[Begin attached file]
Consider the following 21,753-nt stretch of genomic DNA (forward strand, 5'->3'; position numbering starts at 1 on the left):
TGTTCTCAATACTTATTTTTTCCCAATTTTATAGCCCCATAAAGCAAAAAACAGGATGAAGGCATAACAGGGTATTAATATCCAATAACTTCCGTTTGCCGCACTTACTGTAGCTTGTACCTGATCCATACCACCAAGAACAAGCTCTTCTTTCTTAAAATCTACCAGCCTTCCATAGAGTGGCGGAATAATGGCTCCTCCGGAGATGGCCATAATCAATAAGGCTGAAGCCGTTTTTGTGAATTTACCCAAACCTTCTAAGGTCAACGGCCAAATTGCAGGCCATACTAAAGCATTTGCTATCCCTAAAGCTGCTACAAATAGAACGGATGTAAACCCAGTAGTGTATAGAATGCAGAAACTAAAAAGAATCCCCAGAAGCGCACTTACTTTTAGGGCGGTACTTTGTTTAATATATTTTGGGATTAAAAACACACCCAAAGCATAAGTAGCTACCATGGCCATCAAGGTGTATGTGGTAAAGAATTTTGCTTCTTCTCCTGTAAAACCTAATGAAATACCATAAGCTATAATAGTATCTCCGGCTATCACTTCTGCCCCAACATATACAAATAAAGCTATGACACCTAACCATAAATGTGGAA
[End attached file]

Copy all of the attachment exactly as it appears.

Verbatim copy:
Consider the following 21,753-nt stretch of genomic DNA (forward strand, 5'->3'; position numbering starts at 1 on the left):
TGTTCTCAATACTTATTTTTTCCCAATTTTATAGCCCCATAAAGCAAAAAACAGGATGAAGGCATAACAGGGTATTAATATCCAATAACTTCCGTTTGCCGCACTTACTGTAGCTTGTACCTGATCCATACCACCAAGAACAAGCTCTTCTTTCTTAAAATCTACCAGCCTTCCATAGAGTGGCGGAATAATGGCTCCTCCGGAGATGGCCATAATCAATAAGGCTGAAGCCGTTTTTGTGAATTTACCCAAACCTTCTAAGGTCAACGGCCAAATTGCAGGCCATACTAAAGCATTTGCTATCCCTAAAGCTGCTACAAATAGAACGGATGTAAACCCAGTAGTGTATAGAATGCAGAAACTAAAAAGAATCCCCAGAAGCGCACTTACTTTTAGGGCGGTACTTTGTTTAATATATTTTGGGATTAAAAACACACCCAAAGCATAAGTAGCTACCATGGCCATCAAGGTGTATGTGGTAAAGAATTTTGCTTCTTCTCCTGTAAAACCTAATGAAATACCATAAGCTATAATAGTATCTCCGGCTATCACTTCTGCCCCAACATATACAAATAAAGCTATGACACCTAACCATAAATGTGGAA